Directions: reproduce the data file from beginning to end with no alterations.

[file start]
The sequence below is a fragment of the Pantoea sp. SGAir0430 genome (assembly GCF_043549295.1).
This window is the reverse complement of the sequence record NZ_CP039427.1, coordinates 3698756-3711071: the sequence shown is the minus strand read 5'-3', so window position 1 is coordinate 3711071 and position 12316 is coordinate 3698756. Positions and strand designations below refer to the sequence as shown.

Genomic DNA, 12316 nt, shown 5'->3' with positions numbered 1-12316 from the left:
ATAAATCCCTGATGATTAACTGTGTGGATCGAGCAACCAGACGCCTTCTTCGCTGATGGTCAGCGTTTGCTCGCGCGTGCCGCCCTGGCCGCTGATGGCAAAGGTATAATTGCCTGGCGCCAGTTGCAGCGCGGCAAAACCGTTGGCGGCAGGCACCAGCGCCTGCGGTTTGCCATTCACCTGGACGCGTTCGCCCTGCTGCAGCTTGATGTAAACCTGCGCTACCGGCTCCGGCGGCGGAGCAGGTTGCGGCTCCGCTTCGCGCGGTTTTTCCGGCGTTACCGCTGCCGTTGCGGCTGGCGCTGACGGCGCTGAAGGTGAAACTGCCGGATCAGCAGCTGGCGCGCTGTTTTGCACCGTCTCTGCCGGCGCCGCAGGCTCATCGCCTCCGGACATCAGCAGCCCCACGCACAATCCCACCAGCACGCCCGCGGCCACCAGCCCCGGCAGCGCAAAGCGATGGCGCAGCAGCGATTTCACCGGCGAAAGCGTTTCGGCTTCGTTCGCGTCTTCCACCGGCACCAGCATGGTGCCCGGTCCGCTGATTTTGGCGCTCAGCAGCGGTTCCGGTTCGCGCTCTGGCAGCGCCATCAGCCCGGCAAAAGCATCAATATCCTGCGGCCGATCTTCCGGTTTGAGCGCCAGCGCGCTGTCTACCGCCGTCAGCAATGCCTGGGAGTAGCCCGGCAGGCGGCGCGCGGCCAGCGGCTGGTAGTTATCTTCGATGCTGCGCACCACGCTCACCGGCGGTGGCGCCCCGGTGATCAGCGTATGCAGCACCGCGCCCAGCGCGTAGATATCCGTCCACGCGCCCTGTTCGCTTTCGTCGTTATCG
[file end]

The sequence below is a fragment of the Pantoea sp. SGAir0430 genome (assembly GCF_043549295.1).
This window is the reverse complement of the sequence record NZ_CP039427.1, coordinates 3698756-3711071: the sequence shown is the minus strand read 5'-3', so window position 1 is coordinate 3711071 and position 12316 is coordinate 3698756. Positions and strand designations below refer to the sequence as shown.

Genomic DNA, 12316 nt, shown 5'->3' with positions numbered 1-12316 from the left:
ATAAATCCCTGATGATTAACTGTGTGGATCGAGCAACCAGACGCCTTCTTCGCTGATGGTCAGCGTTTGCTCGCGCGTGCCGCCCTGGCCGCTGATGGCAAAGGTATAATTGCCTGGCGCCAGTTGCAGCGCGGCAAAACCGTTGGCGGCAGGCACCAGCGCCTGCGGTTTGCCATTCACCTGGACGCGTTCGCCCTGCTGCAGCTTGATGTAAACCTGCGCTACCGGCTCCGGCGGCGGAGCAGGTTGCGGCTCCGCTTCGCGCGGTTTTTCCGGCGTTACCGCTGCCGTTGCGGCTGGCGCTGACGGCGCTGAAGGTGAAACTGCCGGATCAGCAGCTGGCGCGCTGTTTTGCACCGTCTCTGCCGGCGCCGCAGGCTCATCGCCTCCGGACATCAGCAGCCCCACGCACAATCCCACCAGCACGCCCGCGGCCACCAGCCCCGGCAGCGCAAAGCGATGGCGCAGCAGCGATTTCACCGGCGAAAGCGTTTCGGCTTCGTTCGCGTCTTCCACCGGCACCAGCATGGTGCCCGGTCCGCTGATTTTGGCGCTCAGCAGCGGTTCCGGTTCGCGCTCTGGCAGCGCCATCAGCCCGGCAAAAGCATCAATATCCTGCGGCCGATCTTCCGGTTTGAGCGCCAGCGCGCTGTCTACCGCCGTCAGCAATGCCTGGGAGTAGCCCGGCAGGCGGCGCGCGGCCAGCGGCTGGTAGTTATCTTCGATGCTGCGCACCACGCTCACCGGCGGTGGCGCCCCGGTGATCAGCGTATGCAGCACCGCGCCCAGCGCGTAGATATCCGTCCACGCGCCCTGTTCGCTTTCGTCGTTATCG